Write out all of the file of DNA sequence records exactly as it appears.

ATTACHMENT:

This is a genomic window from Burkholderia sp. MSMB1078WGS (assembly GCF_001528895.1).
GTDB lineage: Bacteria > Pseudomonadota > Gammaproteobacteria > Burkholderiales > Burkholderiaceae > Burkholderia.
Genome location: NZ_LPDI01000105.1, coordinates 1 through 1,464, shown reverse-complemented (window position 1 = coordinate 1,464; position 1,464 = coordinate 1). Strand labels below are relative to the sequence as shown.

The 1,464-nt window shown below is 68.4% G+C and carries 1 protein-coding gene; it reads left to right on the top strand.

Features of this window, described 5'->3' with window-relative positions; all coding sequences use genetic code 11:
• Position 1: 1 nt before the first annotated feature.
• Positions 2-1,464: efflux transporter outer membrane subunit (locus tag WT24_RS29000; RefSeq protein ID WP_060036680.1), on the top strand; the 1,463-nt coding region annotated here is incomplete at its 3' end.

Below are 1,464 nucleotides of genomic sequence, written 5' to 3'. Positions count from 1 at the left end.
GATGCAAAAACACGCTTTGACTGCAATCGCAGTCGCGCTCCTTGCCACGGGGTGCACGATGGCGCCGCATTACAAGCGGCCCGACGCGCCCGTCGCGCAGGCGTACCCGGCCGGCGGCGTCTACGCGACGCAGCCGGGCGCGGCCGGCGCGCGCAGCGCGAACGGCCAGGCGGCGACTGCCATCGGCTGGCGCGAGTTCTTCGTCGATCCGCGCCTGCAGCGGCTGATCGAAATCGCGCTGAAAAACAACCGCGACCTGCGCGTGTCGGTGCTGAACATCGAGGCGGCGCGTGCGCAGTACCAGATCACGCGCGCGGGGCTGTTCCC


This is a genomic window from Burkholderia sp. MSMB1078WGS (assembly GCF_001528895.1).
GTDB lineage: Bacteria > Pseudomonadota > Gammaproteobacteria > Burkholderiales > Burkholderiaceae > Burkholderia.
Genome location: NZ_LPDI01000105.1, coordinates 1 through 1,464, shown reverse-complemented (window position 1 = coordinate 1,464; position 1,464 = coordinate 1). Strand labels below are relative to the sequence as shown.

The 1,464-nt window shown below is 68.4% G+C and carries 1 protein-coding gene; it reads left to right on the top strand.

Features of this window, described 5'->3' with window-relative positions; all coding sequences use genetic code 11:
• Position 1: 1 nt before the first annotated feature.
• Positions 2-1,464: efflux transporter outer membrane subunit (locus tag WT24_RS29000; RefSeq protein ID WP_060036680.1), on the top strand; the 1,463-nt coding region annotated here is incomplete at its 3' end.

Below are 1,464 nucleotides of genomic sequence, written 5' to 3'. Positions count from 1 at the left end.
GATGCAAAAACACGCTTTGACTGCAATCGCAGTCGCGCTCCTTGCCACGGGGTGCACGATGGCGCCGCATTACAAGCGGCCCGACGCGCCCGTCGCGCAGGCGTACCCGGCCGGCGGCGTCTACGCGACGCAGCCGGGCGCGGCCGGCGCGCGCAGCGCGAACGGCCAGGCGGCGACTGCCATCGGCTGGCGCGAGTTCTTCGTCGATCCGCGCCTGCAGCGGCTGATCGAAATCGCGCTGAAAAACAACCGCGACCTGCGCGTGTCGGTGCTGAACATCGAGGCGGCGCGTGCGCAGTACCAGATCACGCGCGCGGGGCTGTTCCC